With all of the controversy and health risks associated with smoking, cigarette companies have constantly been trying to make their products safer. The most common innovation to this end is the filter that most cigarettes come with, but just what exactly is a cigarette filter made of?
What the Filter Is Made of
Most cigarette filters are made from cellulose acetate, a plastic. The fibers made from this plastic, which are called cellulose acetate tow, are thinner than sewing thread and packed tightly together to form a filter that often resembles cotton.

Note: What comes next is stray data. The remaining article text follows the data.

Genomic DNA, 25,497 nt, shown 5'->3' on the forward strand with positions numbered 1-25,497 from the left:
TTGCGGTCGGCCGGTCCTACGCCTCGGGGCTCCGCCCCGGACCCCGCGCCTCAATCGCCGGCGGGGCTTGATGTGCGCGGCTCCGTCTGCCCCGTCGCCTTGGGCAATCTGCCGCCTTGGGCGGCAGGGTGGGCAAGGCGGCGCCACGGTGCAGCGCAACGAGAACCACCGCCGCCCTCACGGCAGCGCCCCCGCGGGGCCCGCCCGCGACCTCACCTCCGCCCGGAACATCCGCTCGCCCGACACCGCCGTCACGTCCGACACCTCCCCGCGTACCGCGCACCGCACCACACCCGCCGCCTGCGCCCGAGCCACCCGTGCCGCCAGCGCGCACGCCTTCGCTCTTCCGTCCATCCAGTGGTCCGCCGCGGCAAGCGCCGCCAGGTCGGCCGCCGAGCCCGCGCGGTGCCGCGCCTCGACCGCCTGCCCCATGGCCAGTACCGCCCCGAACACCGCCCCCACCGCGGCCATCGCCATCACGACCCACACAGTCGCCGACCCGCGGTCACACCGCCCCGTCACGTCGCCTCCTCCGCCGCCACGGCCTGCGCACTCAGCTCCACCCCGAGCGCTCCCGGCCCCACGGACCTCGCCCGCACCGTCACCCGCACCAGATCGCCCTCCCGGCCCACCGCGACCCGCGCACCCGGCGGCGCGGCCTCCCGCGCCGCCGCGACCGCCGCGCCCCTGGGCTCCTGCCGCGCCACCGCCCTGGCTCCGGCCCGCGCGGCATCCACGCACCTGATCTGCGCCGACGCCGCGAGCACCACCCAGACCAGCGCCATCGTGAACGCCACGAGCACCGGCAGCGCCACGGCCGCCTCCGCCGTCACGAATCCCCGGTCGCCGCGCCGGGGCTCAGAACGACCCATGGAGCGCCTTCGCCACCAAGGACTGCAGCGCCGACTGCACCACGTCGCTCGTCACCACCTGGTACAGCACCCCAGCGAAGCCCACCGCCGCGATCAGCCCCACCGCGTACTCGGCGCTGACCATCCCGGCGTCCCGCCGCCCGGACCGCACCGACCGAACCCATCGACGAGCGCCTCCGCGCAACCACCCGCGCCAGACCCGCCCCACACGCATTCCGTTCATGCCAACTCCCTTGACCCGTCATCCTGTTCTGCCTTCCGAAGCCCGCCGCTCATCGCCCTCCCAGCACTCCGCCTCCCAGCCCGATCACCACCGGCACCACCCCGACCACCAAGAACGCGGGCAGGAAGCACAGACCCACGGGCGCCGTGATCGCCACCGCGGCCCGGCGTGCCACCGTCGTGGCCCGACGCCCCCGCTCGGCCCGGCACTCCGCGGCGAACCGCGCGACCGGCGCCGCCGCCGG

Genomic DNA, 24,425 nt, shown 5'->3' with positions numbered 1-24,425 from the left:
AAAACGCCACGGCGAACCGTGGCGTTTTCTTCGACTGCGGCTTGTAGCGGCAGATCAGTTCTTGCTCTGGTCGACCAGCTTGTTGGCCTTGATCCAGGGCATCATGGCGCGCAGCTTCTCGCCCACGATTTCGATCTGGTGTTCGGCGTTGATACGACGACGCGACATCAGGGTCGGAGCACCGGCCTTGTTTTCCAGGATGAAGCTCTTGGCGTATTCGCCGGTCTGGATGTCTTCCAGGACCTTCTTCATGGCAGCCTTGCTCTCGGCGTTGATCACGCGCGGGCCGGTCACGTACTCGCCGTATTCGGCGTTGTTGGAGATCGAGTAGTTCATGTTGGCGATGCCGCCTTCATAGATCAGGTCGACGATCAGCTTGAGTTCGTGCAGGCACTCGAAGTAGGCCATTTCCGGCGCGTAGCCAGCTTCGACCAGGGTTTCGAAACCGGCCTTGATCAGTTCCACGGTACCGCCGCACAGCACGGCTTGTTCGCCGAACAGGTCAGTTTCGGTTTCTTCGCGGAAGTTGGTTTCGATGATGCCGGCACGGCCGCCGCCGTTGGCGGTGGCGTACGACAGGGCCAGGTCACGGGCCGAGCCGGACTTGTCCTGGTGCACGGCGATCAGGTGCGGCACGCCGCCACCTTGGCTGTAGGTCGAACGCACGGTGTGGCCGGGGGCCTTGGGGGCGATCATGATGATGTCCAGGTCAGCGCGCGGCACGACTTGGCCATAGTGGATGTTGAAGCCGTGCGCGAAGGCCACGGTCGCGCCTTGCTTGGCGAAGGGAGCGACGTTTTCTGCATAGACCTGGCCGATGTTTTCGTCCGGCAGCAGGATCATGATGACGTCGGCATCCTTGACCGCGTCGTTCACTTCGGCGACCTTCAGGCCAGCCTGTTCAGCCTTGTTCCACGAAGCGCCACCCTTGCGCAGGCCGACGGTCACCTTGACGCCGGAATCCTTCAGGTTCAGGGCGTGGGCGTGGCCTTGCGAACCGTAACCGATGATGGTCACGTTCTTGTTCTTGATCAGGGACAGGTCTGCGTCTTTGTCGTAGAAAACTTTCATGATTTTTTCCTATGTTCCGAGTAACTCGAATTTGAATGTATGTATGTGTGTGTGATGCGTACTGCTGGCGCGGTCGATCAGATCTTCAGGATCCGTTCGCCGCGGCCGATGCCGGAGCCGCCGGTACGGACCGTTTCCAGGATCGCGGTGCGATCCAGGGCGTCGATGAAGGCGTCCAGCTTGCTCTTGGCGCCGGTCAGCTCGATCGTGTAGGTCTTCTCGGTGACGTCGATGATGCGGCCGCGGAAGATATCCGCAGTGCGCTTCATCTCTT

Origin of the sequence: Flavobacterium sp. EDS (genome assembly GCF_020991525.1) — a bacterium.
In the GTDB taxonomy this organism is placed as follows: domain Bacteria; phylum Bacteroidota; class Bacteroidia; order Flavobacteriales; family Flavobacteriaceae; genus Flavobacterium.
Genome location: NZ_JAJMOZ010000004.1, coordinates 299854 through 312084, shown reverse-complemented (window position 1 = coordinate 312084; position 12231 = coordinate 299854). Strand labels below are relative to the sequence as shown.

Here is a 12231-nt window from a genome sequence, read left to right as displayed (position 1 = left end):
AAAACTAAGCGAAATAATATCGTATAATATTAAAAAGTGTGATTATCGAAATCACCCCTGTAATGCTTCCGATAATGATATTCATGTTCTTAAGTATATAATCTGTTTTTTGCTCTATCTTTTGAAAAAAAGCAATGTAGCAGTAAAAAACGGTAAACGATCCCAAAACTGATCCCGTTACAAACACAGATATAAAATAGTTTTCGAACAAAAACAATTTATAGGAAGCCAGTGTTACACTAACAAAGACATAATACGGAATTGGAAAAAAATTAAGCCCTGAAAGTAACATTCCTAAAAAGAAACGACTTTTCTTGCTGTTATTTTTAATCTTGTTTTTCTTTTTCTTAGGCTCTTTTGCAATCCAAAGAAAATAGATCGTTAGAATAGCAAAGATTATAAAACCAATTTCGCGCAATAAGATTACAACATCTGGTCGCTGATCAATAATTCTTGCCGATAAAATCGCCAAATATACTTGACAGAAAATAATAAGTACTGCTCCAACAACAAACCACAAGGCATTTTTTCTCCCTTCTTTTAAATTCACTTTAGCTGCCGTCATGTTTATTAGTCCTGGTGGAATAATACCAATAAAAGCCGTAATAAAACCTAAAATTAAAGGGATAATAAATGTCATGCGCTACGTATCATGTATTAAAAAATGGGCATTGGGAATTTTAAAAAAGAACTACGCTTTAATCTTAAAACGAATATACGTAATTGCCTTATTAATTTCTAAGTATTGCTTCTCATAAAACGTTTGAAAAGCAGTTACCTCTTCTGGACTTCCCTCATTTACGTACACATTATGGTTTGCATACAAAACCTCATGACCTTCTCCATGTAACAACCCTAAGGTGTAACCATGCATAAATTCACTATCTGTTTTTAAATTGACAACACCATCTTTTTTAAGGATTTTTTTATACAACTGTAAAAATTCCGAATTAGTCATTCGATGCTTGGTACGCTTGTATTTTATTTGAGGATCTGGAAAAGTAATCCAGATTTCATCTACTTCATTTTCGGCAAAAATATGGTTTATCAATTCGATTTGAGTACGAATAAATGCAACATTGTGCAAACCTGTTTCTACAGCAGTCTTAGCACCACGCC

The Inner Wrap
The paper used to wrap the filter is impervious to outside air in regular cigarettes, and less so in light cigarettes. The more air allowed to mix with the smoke as it passes through the filter, the less impact the tobacco will have on the smoker.
The Outer Wrap
The outer wrap is called tipping paper. This tipping paper is formulated to look like cork, is made to refrain from attaching to the lips of smokers and attaches the filter to the rest of the cigarette.
Different companies have used a variety of added filter ingredients over time. Parliament cigarettes, for instance, contain charcoal as an added filtration agent.
While filters supposedly make cigarettes safer, it’s often best to check what is in the filter before smoking. Several ingredients, such as a form of asbestos used in the 1950s, eventually turn out to be more harmful than smoking an unfiltered cigarette could ever be.
Post time: May-16-2017